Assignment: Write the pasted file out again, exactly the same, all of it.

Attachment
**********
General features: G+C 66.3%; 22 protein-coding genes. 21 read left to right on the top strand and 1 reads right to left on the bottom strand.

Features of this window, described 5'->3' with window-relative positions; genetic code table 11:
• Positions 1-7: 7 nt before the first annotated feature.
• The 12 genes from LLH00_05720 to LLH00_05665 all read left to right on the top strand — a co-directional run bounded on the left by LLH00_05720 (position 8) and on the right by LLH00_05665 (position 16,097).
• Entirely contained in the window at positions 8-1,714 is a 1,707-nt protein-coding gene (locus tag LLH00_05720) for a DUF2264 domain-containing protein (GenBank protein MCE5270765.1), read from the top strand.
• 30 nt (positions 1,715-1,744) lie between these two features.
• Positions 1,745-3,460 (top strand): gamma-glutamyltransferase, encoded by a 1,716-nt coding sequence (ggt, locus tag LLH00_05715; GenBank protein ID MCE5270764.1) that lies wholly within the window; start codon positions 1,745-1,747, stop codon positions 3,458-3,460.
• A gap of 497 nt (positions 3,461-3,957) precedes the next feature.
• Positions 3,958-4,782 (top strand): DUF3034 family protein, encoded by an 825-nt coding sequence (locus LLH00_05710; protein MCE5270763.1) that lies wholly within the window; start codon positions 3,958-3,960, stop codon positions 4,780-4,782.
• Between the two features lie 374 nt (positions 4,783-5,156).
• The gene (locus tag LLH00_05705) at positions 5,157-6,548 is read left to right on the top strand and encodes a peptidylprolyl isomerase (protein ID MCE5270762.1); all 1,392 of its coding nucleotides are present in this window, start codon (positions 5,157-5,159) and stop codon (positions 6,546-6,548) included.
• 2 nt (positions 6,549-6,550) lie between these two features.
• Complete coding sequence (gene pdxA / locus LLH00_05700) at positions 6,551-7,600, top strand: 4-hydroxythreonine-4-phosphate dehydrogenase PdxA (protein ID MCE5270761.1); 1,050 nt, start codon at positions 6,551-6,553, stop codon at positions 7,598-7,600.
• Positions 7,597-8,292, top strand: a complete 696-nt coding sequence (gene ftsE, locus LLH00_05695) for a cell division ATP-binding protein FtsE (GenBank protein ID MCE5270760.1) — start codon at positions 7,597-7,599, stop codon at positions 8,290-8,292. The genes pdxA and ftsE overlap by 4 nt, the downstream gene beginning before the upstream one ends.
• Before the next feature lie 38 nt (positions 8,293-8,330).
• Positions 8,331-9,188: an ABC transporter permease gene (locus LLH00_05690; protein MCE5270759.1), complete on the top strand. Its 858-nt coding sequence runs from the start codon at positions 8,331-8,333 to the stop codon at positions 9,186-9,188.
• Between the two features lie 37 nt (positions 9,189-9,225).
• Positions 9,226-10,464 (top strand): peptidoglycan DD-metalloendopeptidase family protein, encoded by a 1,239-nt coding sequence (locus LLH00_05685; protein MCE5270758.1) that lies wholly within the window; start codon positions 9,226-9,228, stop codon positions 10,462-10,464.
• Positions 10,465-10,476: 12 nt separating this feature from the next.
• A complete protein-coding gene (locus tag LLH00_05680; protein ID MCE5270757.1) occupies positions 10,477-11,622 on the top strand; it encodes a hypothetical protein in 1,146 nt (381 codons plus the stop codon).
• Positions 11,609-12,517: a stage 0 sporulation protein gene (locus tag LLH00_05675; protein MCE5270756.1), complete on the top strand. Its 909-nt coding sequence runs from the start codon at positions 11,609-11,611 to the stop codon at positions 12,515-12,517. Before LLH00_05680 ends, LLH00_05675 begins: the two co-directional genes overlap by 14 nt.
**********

General features: G+C 66.3%; 22 protein-coding genes. 21 read left to right on the top strand and 1 reads right to left on the bottom strand.

Features of this window, described 5'->3' with window-relative positions; genetic code table 11:
• Positions 1-7: 7 nt before the first annotated feature.
• The 12 genes from LLH00_05720 to LLH00_05665 all read left to right on the top strand — a co-directional run bounded on the left by LLH00_05720 (position 8) and on the right by LLH00_05665 (position 16,097).
• Entirely contained in the window at positions 8-1,714 is a 1,707-nt protein-coding gene (locus tag LLH00_05720) for a DUF2264 domain-containing protein (GenBank protein MCE5270765.1), read from the top strand.
• 30 nt (positions 1,715-1,744) lie between these two features.
• Positions 1,745-3,460 (top strand): gamma-glutamyltransferase, encoded by a 1,716-nt coding sequence (ggt, locus tag LLH00_05715; GenBank protein ID MCE5270764.1) that lies wholly within the window; start codon positions 1,745-1,747, stop codon positions 3,458-3,460.
• A gap of 497 nt (positions 3,461-3,957) precedes the next feature.
• Positions 3,958-4,782 (top strand): DUF3034 family protein, encoded by an 825-nt coding sequence (locus LLH00_05710; protein MCE5270763.1) that lies wholly within the window; start codon positions 3,958-3,960, stop codon positions 4,780-4,782.
• Between the two features lie 374 nt (positions 4,783-5,156).
• The gene (locus tag LLH00_05705) at positions 5,157-6,548 is read left to right on the top strand and encodes a peptidylprolyl isomerase (protein ID MCE5270762.1); all 1,392 of its coding nucleotides are present in this window, start codon (positions 5,157-5,159) and stop codon (positions 6,546-6,548) included.
• 2 nt (positions 6,549-6,550) lie between these two features.
• Complete coding sequence (gene pdxA / locus LLH00_05700) at positions 6,551-7,600, top strand: 4-hydroxythreonine-4-phosphate dehydrogenase PdxA (protein ID MCE5270761.1); 1,050 nt, start codon at positions 6,551-6,553, stop codon at positions 7,598-7,600.
• Positions 7,597-8,292, top strand: a complete 696-nt coding sequence (gene ftsE, locus LLH00_05695) for a cell division ATP-binding protein FtsE (GenBank protein ID MCE5270760.1) — start codon at positions 7,597-7,599, stop codon at positions 8,290-8,292. The genes pdxA and ftsE overlap by 4 nt, the downstream gene beginning before the upstream one ends.
• Before the next feature lie 38 nt (positions 8,293-8,330).
• Positions 8,331-9,188: an ABC transporter permease gene (locus LLH00_05690; protein MCE5270759.1), complete on the top strand. Its 858-nt coding sequence runs from the start codon at positions 8,331-8,333 to the stop codon at positions 9,186-9,188.
• Between the two features lie 37 nt (positions 9,189-9,225).
• Positions 9,226-10,464 (top strand): peptidoglycan DD-metalloendopeptidase family protein, encoded by a 1,239-nt coding sequence (locus LLH00_05685; protein MCE5270758.1) that lies wholly within the window; start codon positions 9,226-9,228, stop codon positions 10,462-10,464.
• Positions 10,465-10,476: 12 nt separating this feature from the next.
• A complete protein-coding gene (locus tag LLH00_05680; protein ID MCE5270757.1) occupies positions 10,477-11,622 on the top strand; it encodes a hypothetical protein in 1,146 nt (381 codons plus the stop codon).
• Positions 11,609-12,517: a stage 0 sporulation protein gene (locus tag LLH00_05675; protein MCE5270756.1), complete on the top strand. Its 909-nt coding sequence runs from the start codon at positions 11,609-11,611 to the stop codon at positions 12,515-12,517. Before LLH00_05680 ends, LLH00_05675 begins: the two co-directional genes overlap by 14 nt.